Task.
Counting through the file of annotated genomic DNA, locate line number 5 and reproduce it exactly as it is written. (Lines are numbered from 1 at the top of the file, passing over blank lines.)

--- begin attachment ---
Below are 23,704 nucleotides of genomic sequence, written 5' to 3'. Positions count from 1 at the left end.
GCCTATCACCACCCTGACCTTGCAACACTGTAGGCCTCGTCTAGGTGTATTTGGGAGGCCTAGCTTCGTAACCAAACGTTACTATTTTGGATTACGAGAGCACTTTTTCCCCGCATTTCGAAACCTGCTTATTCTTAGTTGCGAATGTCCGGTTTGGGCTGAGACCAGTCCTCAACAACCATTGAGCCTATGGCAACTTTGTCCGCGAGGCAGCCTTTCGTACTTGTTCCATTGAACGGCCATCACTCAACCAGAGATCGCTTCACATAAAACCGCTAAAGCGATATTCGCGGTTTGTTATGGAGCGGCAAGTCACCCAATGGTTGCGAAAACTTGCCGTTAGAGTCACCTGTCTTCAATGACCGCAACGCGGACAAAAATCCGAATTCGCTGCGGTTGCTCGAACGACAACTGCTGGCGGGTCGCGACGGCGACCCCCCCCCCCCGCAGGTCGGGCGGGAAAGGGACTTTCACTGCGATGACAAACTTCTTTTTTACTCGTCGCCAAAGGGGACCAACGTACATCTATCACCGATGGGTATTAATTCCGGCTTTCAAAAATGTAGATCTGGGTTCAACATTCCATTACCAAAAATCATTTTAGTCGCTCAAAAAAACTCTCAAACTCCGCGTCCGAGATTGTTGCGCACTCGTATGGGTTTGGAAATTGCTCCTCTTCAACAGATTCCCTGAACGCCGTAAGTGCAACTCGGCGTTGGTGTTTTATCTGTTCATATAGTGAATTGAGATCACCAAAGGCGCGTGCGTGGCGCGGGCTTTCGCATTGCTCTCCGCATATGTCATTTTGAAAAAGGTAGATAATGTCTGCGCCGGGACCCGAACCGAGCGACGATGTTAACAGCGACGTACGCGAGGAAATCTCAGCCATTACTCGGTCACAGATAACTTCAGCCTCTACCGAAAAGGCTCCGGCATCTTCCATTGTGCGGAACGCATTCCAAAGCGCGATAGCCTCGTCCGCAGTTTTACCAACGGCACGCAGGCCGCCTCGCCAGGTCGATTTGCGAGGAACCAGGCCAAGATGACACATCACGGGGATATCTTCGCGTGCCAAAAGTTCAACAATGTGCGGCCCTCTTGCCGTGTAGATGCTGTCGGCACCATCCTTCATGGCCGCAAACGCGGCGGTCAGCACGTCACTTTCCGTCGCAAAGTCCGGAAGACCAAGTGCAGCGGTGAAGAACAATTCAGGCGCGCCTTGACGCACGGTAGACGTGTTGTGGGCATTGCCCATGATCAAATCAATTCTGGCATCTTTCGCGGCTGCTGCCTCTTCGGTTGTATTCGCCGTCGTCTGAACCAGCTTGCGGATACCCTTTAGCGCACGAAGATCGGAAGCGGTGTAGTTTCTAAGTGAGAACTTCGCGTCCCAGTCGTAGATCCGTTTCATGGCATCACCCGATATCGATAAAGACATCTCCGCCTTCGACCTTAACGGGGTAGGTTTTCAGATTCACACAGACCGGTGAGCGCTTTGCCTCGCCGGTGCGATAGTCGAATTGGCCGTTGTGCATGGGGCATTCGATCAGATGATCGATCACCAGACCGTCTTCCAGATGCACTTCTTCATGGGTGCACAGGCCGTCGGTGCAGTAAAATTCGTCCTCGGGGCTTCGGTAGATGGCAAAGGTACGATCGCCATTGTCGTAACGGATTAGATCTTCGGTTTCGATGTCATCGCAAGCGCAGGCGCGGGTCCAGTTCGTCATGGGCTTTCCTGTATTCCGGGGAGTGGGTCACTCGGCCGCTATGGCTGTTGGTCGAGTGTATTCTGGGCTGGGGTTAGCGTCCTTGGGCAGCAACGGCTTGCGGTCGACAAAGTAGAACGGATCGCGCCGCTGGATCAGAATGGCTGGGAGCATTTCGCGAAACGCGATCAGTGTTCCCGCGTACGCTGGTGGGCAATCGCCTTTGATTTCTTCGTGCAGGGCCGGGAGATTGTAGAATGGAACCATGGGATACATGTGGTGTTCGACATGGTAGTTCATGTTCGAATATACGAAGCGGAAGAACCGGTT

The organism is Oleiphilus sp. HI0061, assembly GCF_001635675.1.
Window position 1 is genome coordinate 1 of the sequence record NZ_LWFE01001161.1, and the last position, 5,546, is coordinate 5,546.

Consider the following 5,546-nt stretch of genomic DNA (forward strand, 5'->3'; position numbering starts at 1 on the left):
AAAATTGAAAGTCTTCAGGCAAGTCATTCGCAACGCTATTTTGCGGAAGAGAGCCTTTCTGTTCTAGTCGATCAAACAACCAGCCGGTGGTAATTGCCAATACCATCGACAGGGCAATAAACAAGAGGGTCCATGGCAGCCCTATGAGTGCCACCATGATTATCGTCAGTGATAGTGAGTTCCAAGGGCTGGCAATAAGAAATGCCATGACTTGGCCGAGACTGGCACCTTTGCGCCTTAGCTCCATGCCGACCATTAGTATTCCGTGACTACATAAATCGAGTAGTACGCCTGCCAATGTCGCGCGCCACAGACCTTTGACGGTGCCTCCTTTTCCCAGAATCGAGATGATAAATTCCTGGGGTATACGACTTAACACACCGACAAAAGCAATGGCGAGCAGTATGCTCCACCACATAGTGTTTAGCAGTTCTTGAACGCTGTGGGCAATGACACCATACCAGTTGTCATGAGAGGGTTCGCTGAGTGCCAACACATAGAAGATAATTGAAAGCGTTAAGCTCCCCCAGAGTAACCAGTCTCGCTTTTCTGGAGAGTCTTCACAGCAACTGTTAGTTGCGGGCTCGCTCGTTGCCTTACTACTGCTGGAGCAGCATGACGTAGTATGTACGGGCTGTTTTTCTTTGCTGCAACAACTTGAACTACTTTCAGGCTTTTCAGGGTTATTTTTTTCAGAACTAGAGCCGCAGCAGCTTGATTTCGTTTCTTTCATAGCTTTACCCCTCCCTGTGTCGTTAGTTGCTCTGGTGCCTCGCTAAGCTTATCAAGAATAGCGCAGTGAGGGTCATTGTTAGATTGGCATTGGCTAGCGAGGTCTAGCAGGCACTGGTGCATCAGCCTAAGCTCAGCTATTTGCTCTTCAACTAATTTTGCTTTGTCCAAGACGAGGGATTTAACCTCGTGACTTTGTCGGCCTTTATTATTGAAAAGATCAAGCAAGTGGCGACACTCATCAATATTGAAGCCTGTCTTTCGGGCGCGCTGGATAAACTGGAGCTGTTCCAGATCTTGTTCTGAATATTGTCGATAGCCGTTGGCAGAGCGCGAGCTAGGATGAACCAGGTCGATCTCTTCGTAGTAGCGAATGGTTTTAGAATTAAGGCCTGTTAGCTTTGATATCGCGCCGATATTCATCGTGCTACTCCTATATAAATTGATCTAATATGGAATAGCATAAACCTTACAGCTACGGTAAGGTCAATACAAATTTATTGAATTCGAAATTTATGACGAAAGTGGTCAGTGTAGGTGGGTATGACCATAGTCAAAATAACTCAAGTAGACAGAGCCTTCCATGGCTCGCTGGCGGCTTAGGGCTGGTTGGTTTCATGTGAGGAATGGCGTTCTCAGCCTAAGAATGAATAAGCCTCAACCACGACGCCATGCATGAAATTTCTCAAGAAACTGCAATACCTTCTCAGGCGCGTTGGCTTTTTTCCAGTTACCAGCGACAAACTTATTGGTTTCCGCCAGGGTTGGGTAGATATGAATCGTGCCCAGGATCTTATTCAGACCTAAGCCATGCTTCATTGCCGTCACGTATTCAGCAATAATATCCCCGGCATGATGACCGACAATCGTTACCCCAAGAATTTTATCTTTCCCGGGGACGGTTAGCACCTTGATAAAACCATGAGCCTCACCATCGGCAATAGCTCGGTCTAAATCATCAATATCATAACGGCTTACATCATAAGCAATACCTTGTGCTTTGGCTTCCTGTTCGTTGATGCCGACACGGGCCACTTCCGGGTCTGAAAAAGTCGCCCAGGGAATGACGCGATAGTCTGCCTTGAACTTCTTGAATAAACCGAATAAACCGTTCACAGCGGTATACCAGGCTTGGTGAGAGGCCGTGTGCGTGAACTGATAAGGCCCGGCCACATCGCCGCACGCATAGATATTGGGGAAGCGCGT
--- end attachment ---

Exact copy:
Consider the following 5,546-nt stretch of genomic DNA (forward strand, 5'->3'; position numbering starts at 1 on the left):